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The Home Office announced on 25 November 2013 that it would introduce a national domestic violence disclosure scheme, which would involve disclosing information about an individual’s history of domestic violence to a new partner. The scheme will provide a framework for police to disclose to individuals details of their partners’ abusive pasts. It will be extended to police forces across England and Wales from March 2014.

This follows a period of consultation and piloting. Proposals for action came following a campaign for a so-called “Clare’s law”, named after Clare Wood who was murdered in February 2009 by a man she had met on an internet dating site who had a history of violence.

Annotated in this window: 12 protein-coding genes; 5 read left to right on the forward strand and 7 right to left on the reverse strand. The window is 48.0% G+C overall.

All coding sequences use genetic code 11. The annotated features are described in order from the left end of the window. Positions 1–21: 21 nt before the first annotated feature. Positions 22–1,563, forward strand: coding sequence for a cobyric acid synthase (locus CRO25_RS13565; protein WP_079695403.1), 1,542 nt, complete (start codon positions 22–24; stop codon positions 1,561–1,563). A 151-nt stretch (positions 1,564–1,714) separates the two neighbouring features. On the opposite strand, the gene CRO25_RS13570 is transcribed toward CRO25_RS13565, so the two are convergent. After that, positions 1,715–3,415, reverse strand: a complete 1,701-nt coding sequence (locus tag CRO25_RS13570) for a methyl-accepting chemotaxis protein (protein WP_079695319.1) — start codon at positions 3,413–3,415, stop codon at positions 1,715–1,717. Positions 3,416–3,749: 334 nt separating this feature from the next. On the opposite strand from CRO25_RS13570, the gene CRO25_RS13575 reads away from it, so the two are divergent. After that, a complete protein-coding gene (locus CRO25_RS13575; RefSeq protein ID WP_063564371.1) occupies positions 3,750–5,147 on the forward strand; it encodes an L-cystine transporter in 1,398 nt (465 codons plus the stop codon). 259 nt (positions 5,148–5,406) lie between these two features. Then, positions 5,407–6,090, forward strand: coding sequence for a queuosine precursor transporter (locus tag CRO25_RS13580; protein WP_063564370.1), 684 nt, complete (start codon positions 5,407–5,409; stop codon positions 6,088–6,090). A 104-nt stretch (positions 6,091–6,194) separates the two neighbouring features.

On 5 March 2012, the Government published its response to the consultation, and announced that it would pilot the scheme. There had been mixed reactions to the proposal. A clear majority of respondents supported introducing a scheme, but some major domestic violence organisations and Liberty were strongly opposed, arguing that it represented a waste of resources which would be better spent improving the basic police response to domestic violence. Other domestic violence organisations welcomed the proposals, albeit with qualifications in some cases, as did the Association of Chief Police Officers and Clare Wood’s father.


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